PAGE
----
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Masimo Blue Gets High Marks for Monitoring Heart Disease

December 15, 2006

A new study presented at the 2006 Respiratory Care Congress concludes that Masimo's sensing device is the only sensor to demonstrate acceptable accuracy measuring oxygen saturation in babies with cyanotic congenital heart disease.


IRVINE, CA /PRNewswire/ -- Masimo, the inventor of Pulse CO-Oximetry and Read-Through Motion and Low Perfusion pulse oximetry, reported that a new independent study presented at the 2006 American Association for Respiratory Care Congress in Las Vegas concluded that the Masimo Blue sensor is the most accurate technology for monitoring babies with cyanotic congenital heart disease. This patient population has represented a difficult challenge for pulse oximeters due to the patients' unique physiology and the need to keep their saturation at a low level. The researchers compared Masimo SET Radical using the Masimo Blue sensor with the Nellcor N600 LoSat technology using a Max-I sensor and concluded that only the Masimo Blue sensor demonstrated acceptable accuracy on this patient population.

The study titled "New Pulse Oximetry Sensors with Low Saturation Accuracy Claims - A Clinical Evaluation" was conducted at The Toronto Hospital for Sick Children by a research team headed by Dr. Peter Cox. The researchers indicated that, despite many advances in pulse oximetry technology, accuracy on patients with low saturations was still a problem. Dr. Cox's specific interest was the performance of pulse oximeters on babies with cyanotic congenital cardiac lesions (CCCL), which typically are kept at very low blood oxygen levels to maintain a balance of blood flow to the lungs and the body. He explained that careful maintenance of oxygen saturation levels on these babies is critical to their survival. The study was prompted by the fact that two pulse oximetry manufacturers have recently introduced products specifically suited for this patient population. Masimo introduced the Blue sensor in 2005 and Nellcor introduced their LoSat technology in 2006.

Dr. Cox and his team compared the Masimo Blue sensor with a Nellcor N600 with LoSat technology on babies with CCCL. The researchers found a statistically significant difference between the Masimo and Nellcor pulse oximeters and concluded, "Despite advances in technology, only the new Masimo Blue sensor demonstrates acceptable accuracy as demonstrated by a smaller bias, precision, and A(rms)."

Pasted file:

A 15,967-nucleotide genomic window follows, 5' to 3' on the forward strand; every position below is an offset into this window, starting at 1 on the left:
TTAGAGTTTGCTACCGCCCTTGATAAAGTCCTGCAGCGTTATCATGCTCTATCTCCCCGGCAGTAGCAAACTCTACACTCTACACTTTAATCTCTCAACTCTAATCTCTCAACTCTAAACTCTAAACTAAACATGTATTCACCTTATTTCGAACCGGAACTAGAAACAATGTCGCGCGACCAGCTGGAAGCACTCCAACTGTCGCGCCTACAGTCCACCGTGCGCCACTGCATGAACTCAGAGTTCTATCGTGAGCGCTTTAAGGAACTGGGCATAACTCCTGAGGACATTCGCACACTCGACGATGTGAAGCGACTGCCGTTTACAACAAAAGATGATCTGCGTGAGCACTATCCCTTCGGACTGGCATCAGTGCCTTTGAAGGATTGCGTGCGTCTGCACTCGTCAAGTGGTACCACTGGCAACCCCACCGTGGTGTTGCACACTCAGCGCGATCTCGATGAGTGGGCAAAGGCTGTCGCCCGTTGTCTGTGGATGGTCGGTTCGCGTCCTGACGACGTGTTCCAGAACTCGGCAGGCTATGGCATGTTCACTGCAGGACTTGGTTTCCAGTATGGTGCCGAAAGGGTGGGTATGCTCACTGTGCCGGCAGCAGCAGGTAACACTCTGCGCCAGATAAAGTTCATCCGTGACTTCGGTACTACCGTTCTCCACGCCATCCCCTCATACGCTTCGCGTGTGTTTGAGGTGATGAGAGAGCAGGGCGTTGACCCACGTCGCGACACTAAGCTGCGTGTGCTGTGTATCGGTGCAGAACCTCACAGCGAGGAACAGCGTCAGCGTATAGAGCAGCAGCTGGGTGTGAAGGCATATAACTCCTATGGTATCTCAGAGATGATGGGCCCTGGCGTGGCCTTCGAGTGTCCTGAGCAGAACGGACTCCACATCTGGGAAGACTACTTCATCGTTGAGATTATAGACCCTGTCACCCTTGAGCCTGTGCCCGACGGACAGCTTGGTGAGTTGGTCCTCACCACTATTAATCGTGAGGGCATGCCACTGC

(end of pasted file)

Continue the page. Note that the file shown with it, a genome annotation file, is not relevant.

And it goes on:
About Masimo
Masimo develops innovative monitoring technologies that significantly improve patient care, helping solve "unsolvable" problems. In 1995, the company debuted Read-Through Motion and Low Perfusion pulse oximetry, known as SET, and with it virtually eliminated false alarms and increased pulse oximetry's ability to detect life-threatening events. More than 100 independent clinical studies have confirmed that Masimo SET technology allows clinicians to accurately monitor blood oxygen saturation in critical care situations, establishing the technology as the "gold standard" pulse oximetry and substantially contributing to improved patient outcomes. In 2005 Masimo introduced Masimo Rainbow SET Pulse CO-Oximetry, which, for the first time, noninvasively monitors the level of carbon monoxide and methemoglobin in the blood, allowing early detection and treatment of potentially life-threatening conditions. Masimo, founded in 1989, has the mission of "Improving Patient Outcome and Reducing Cost of Care by Taking Noninvasive Monitoring to New Sites and Applications." You can obtain additional information about Masimo and its products on the company's Web site or by contacting Tom McCall at 949-297-7075.

Masimo, SET, Signal Extraction Technology, Radical, Radical-7, Rad57, APOD, and Improving and Reducing Cost of Care by Taking Noninvasive Monitoring to New Sites and Applications are registered trademarks of Masimo Corp. Rainbow, SpCO, SpMet, and Pulse CO-Oximeter are trademarks of Masimo Corp.

New Pulse Oximetry Sensors with Low Saturation Accuracy Claims - A Clinical Evaluation. Cox PN. Hospital for Sick Children, Toronto, Canada, 2006.


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